Language Analysis Resources Years 11 -12

The task: writing an essay on the author’s persuasive language and techniques.

See: The Language of Persuasion: an essay-writing guide

By now, you will have been introduced to an extensive list of persuasive techniques. You will have discussed how authors use dramatic and evocative words, expert opinion, hyperbole, puns, analogies, a heartfelt plea for sympathy or a deprecating tone to position their argument. Are these techniques sufficiently persuasive to convince us?

You must read between the lines. Think about the sub-text and what the author implies, assumes and expects of you as the reader. You will also need to demonstrate an understanding of the words, phrases, terminology and/or codes required to discuss an author’s techniques.

The challenge is to build a logical and fluent essay around the most significant techniques in the text. You will also need to be clear about the targeted audience when evaluating how the persuasive language positions readers and whether it is effective. Which groups are likely to be most influenced? Your experiences and attitudes will also colour your response.

There is so much to say, so where do I start?

(Also See Latest Tips for Exam – 2016: Using Language to Persuade)

Start with the techniques and word choices that are critical to the development of the author’s viewpoint.

Firstly, tackle the author’s introduction and opening paragraphs. How does the language in the introduction set up your response from the start? What is the hook? How does it seek to persuade the audience?

Then consider the development of the author’s argument. How have they structured their opinion piece?

What evidence do they rely on? This is often a clue to their supporting reasons. In order to reach out directly and spontaneously to our emotions, authors often depict real-life examples, human interest stories or anecdotes (evidence). An argument should be based on facts and reliable research. The use of statistics enables authors to mount a compelling case and draw convincing conclusions. Which experts have been quoted and how do their views enhance the argument? What words do they use? Can we trust the author?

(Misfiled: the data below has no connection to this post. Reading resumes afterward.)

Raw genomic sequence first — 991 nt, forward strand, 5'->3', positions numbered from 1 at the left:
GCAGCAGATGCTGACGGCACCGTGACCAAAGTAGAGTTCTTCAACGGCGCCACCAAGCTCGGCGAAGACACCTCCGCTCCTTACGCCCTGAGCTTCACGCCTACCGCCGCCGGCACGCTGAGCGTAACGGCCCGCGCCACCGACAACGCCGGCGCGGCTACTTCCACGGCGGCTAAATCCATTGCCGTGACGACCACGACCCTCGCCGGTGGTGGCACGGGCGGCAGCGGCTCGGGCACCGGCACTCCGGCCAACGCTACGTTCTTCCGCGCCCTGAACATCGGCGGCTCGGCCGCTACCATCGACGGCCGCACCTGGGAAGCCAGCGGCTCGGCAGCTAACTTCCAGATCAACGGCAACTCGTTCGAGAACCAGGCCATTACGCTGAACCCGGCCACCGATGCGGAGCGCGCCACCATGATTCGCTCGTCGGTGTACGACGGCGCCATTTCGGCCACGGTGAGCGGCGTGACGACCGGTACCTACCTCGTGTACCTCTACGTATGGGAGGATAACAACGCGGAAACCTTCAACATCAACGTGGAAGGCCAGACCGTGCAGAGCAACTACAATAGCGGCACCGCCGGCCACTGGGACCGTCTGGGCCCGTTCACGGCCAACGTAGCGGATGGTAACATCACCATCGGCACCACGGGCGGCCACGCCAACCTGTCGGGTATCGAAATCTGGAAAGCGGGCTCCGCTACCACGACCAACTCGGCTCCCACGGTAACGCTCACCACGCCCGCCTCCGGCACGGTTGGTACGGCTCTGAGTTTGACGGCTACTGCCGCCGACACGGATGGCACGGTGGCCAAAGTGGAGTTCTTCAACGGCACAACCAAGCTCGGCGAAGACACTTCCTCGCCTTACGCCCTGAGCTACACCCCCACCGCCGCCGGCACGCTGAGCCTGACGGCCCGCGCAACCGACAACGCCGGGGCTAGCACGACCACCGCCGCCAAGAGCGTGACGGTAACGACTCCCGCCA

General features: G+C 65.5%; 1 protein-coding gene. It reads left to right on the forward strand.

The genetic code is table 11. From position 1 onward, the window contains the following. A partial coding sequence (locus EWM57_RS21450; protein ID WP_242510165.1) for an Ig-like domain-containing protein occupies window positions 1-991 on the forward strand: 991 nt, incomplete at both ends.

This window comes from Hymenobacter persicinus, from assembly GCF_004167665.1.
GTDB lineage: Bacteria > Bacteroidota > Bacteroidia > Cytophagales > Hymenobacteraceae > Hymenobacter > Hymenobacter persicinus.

• Reasoning strategies: What conclusions does the author draw based on the evidence? Are their significant comparisons that are critical to the argument? Think about how they reinforce the author’s argument and the words that are used to depict alternative or contrasting views, characters, experiences or issues.
    • Attack: The method of attack as a technique is also bound to be near the top of your list. In order to present the superiority of their own views, authors frequently attack those of their opponents. What words are used to depict opponents? What do they imply? Think carefully about the effect. How does it seek to prevent you from identifying with the views of the opponent?
    • Appeals are also a clue to this author’s values and priorities: emotional appeals that arouse sympathy, anger or fear often provide a unifying thread throughout the paragraph. For example, if the author depicts people in the position of the victim, they will probably use colourful and emotive words, figurative language and an appropriate tone —warm, thoughtful, sentimental, poignant, indignant, reasonable and/or passionate. Sometimes a range of techniques may have the common purpose of setting up a climate of fear or encourage us to vent our anger at something that is unfair or unjust.
    • Embed the visual text: Consider the mood of the image and how it enhances or contrasts with the views expressed in the article. Often images have a more direct emotional and dramatic impact. The belief that the “camera never lies” often leads us to the conclusion, often incorrectly, that the image conveys the “truth”.
    • Cartoons: If a picture is worth a thousand words, a cartoonist must summarise a message in a caption that might contain no more than 10 words. Often the strength of a cartoon lies in its appearance of spontaneity and simplicity. Cartoons are very economical and characters are pared down to the bare essentials. However, don’t be fooled. Often what appears to be a naïve drawing is, in fact, quite sophisticated and complicated. Compare the differences between the visual and written texts and make conclusions as to their effectiveness.


Refer to The Language of Persuasion: an essay-writing guide

By now, you will be able to confidently identify many of an author’s persuasive techniques and be familiar with a variety of tone words. The next stage is to turn your annotations into a fluent essay. You will need to have a sound grasp of the author’s views and reasons in order to prioritise the key persuasive strategies and identify the author’s strategic word choices. Which words and strategies are critical to the author’s views and their attempt to encourage you to see the issue through their emotional and/or logical framework?

The guided paragraph and essay maps in this workbook help you identify a common purpose in a range of overlapping techniques. This is the key to a fluent and cohesive essay.

See Special Notes for English Works Students